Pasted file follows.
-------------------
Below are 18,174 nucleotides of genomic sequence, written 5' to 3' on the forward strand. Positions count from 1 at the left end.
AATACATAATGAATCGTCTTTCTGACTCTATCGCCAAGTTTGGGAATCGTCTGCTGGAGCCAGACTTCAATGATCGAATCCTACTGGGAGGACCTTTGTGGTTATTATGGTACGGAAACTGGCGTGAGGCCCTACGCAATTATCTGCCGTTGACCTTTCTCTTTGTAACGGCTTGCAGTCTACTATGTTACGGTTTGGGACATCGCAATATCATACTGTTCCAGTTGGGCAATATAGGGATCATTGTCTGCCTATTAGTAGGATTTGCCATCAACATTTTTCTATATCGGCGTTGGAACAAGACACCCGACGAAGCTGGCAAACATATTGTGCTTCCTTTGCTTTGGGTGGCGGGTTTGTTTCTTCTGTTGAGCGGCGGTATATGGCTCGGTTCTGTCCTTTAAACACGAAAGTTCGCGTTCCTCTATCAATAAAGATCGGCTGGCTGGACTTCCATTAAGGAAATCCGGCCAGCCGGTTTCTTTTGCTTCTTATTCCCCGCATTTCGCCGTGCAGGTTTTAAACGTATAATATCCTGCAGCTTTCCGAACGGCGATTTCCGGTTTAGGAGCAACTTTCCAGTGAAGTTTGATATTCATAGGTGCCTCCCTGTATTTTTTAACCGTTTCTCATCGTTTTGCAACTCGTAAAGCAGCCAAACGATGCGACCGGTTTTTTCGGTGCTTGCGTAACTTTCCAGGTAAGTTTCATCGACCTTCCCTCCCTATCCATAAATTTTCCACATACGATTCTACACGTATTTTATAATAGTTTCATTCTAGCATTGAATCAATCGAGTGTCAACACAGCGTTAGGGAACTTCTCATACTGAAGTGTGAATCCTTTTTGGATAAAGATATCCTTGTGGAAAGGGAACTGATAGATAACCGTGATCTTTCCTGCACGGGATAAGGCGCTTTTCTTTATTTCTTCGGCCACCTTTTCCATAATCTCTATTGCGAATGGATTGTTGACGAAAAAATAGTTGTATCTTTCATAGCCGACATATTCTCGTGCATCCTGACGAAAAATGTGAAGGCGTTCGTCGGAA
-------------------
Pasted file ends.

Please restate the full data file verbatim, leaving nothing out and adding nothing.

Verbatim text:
Below are 18,174 nucleotides of genomic sequence, written 5' to 3' on the forward strand. Positions count from 1 at the left end.
AATACATAATGAATCGTCTTTCTGACTCTATCGCCAAGTTTGGGAATCGTCTGCTGGAGCCAGACTTCAATGATCGAATCCTACTGGGAGGACCTTTGTGGTTATTATGGTACGGAAACTGGCGTGAGGCCCTACGCAATTATCTGCCGTTGACCTTTCTCTTTGTAACGGCTTGCAGTCTACTATGTTACGGTTTGGGACATCGCAATATCATACTGTTCCAGTTGGGCAATATAGGGATCATTGTCTGCCTATTAGTAGGATTTGCCATCAACATTTTTCTATATCGGCGTTGGAACAAGACACCCGACGAAGCTGGCAAACATATTGTGCTTCCTTTGCTTTGGGTGGCGGGTTTGTTTCTTCTGTTGAGCGGCGGTATATGGCTCGGTTCTGTCCTTTAAACACGAAAGTTCGCGTTCCTCTATCAATAAAGATCGGCTGGCTGGACTTCCATTAAGGAAATCCGGCCAGCCGGTTTCTTTTGCTTCTTATTCCCCGCATTTCGCCGTGCAGGTTTTAAACGTATAATATCCTGCAGCTTTCCGAACGGCGATTTCCGGTTTAGGAGCAACTTTCCAGTGAAGTTTGATATTCATAGGTGCCTCCCTGTATTTTTTAACCGTTTCTCATCGTTTTGCAACTCGTAAAGCAGCCAAACGATGCGACCGGTTTTTTCGGTGCTTGCGTAACTTTCCAGGTAAGTTTCATCGACCTTCCCTCCCTATCCATAAATTTTCCACATACGATTCTACACGTATTTTATAATAGTTTCATTCTAGCATTGAATCAATCGAGTGTCAACACAGCGTTAGGGAACTTCTCATACTGAAGTGTGAATCCTTTTTGGATAAAGATATCCTTGTGGAAAGGGAACTGATAGATAACCGTGATCTTTCCTGCACGGGATAAGGCGCTTTTCTTTATTTCTTCGGCCACCTTTTCCATAATCTCTATTGCGAATGGATTGTTGACGAAAAAATAGTTGTATCTTTCATAGCCGACATATTCTCGTGCATCCTGACGAAAAATGTGAAGGCGTTCGTCGGAA